British New Guinea (1884-1906)

In November 1884, in response to the German occupation of the northeast of the island of New Guinea and under pressure from their Australian colonies, the British established a Protectorate in the southeast. The Protectorate was under the control of Special Commissioners who were responsible to the British Colonial Office. The Special Commissioners attempted to prevent clashes between European traders and settlers and the local people, and impose Western law.

In September 1888 Britain formally annexed the Protectorate. The colonial governments in Queensland, New South Wales and Victoria agreed to meet the financial costs of administering British New Guinea.

Dr William MacGregor was appointed to administer the Protectorate. He was an energetic and forceful man and much that he initiated was retained by later Australian Administrations. During the ten years of his Administration, MacGregor encouraged exploration and vigorously (and sometimes brutally) enforced white control over regions which had been subject to endemic tribal fighting. In this process, called “pacification”, the Administration used the Armed Native Constabulary. MacGregor established an administrative network which linked the Administration headquarters, in Port Moresby, with government posts in the islands and along the mainland coast. He appointed village constables who were expected to act as agents of the Administration. Gold mining was the colony’s most important economic activity but MacGregor found it difficult to control the activities of white miners as they moved from one alluvial field to another.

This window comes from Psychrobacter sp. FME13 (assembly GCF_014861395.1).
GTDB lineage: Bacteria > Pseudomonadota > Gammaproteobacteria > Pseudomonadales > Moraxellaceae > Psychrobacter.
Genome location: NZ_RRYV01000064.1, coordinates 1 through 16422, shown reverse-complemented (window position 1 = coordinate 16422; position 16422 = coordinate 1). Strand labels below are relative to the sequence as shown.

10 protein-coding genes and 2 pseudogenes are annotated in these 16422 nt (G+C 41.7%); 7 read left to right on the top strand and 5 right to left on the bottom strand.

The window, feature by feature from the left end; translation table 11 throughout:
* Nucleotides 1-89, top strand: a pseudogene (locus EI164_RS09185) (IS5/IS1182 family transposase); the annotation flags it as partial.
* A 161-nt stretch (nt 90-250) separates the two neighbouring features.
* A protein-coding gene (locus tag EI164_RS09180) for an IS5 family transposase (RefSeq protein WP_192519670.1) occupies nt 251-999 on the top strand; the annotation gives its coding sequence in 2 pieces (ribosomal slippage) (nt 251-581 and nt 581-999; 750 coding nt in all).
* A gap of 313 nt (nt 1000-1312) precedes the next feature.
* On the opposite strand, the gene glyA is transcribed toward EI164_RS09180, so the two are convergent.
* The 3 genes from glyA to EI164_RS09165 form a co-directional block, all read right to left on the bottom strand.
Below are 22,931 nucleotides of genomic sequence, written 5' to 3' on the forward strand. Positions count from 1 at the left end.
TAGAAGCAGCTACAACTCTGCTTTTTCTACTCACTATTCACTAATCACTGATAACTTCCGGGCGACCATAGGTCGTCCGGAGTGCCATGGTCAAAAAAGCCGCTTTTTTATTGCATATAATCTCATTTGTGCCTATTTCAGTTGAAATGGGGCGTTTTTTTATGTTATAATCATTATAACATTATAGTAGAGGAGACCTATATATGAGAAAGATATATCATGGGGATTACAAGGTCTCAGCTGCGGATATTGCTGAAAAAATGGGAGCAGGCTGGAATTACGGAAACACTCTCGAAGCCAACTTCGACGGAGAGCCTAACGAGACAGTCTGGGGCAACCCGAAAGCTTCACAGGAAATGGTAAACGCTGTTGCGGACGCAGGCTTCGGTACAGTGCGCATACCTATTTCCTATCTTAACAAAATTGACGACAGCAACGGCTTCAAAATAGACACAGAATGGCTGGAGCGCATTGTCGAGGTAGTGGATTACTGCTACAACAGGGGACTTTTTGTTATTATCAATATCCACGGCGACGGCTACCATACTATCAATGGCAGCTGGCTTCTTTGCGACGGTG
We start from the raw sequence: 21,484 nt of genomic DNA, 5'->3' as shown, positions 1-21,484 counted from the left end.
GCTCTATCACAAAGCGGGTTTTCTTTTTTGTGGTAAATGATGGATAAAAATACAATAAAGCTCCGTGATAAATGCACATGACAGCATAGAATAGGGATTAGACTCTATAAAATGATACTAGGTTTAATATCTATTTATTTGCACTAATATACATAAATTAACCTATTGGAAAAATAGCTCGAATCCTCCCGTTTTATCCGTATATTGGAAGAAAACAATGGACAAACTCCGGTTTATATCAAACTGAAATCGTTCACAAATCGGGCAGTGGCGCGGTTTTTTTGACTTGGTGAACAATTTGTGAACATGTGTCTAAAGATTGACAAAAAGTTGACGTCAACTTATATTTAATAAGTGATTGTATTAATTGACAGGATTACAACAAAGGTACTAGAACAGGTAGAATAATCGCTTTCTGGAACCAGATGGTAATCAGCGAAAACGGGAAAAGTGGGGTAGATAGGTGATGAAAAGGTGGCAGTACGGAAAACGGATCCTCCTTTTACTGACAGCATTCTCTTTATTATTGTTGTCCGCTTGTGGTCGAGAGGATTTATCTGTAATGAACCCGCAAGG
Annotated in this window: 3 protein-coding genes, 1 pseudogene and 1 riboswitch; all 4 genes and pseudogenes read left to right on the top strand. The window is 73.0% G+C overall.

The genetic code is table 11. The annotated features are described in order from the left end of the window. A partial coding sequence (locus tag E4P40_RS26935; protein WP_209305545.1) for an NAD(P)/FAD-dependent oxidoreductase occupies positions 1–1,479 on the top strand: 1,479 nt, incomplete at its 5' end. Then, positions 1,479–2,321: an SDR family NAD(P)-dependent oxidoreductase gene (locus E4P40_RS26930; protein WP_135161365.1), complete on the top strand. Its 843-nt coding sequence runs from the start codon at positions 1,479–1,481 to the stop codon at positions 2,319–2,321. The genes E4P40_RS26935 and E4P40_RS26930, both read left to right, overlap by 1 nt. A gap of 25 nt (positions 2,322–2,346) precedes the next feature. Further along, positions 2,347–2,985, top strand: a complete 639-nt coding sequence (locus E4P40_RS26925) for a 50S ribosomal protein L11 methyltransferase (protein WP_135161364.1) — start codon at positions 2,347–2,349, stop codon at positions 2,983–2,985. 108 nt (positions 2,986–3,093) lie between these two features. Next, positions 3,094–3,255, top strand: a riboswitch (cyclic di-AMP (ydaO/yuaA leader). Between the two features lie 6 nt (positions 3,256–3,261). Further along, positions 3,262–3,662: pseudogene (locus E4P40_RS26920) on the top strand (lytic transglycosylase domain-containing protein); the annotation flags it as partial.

MacGregor did little to encourage white settlement, except for Christian missions, and was mainly successful in preventing the alienation of Papuan land. To prevent competition amongst the missions he arranged a conference, in 1890, at which the London Missionary Society (LMS), the Methodists, and the Anglicans divided the colony into spheres of influence. The Catholics, who had only one mission in Papua at the time,¬†were not consulted, but the other missions were excluded from the area in which the Catholics were working. While MacGregor greatly extended and consolidated the white presence, most Papuans remained beyond the Administration’s control.

The three Administrators who succeeded MacGregor between 1898 and 1906 presided over a period of transition from British to Australian control. Gold mining expanded, and violence between Papuans and Administration patrol officers and police increased, but no major changes were made to MacGregor’s colonial policies. In 1906 Britain handed the colony over to the Commonwealth of Australia (the newly formed, self-governing, federation of British colonies), which renamed it the Territory of Papua.

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